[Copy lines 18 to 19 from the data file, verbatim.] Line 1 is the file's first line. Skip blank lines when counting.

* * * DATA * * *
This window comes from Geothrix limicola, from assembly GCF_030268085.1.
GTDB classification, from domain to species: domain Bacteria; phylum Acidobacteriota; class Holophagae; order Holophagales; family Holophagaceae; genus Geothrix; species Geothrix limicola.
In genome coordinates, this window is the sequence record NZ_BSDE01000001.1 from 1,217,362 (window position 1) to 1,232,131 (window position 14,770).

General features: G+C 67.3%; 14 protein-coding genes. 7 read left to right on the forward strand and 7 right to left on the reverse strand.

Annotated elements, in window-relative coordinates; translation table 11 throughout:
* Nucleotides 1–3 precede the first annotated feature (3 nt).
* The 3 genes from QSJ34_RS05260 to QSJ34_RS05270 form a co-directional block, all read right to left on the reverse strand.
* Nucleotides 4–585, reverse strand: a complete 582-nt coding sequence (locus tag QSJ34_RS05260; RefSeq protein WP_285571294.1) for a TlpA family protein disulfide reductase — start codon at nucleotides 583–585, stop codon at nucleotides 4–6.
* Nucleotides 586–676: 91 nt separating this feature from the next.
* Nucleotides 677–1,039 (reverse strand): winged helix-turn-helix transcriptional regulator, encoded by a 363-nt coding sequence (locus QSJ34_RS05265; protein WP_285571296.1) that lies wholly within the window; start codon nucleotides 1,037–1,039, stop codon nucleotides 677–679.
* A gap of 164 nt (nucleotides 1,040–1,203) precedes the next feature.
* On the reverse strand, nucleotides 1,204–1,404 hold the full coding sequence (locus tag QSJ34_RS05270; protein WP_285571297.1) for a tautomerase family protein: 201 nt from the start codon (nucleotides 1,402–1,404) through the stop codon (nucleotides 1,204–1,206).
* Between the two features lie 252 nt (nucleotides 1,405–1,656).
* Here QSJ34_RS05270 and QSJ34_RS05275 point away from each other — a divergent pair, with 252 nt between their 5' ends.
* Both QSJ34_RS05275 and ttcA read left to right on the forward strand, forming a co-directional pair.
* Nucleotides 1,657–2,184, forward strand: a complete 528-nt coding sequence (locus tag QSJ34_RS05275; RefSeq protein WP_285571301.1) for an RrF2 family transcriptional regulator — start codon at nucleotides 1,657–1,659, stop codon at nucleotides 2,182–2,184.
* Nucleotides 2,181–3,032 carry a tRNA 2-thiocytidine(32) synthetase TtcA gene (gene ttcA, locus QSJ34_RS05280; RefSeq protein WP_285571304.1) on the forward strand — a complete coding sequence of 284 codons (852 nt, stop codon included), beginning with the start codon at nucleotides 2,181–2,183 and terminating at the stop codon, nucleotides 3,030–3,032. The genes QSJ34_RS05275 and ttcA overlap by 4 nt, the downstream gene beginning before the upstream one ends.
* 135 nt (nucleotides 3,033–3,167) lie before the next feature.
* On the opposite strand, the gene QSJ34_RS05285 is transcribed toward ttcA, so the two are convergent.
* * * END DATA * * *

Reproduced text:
* 135 nt (nucleotides 3,033–3,167) lie before the next feature.
* On the opposite strand, the gene QSJ34_RS05285 is transcribed toward ttcA, so the two are convergent.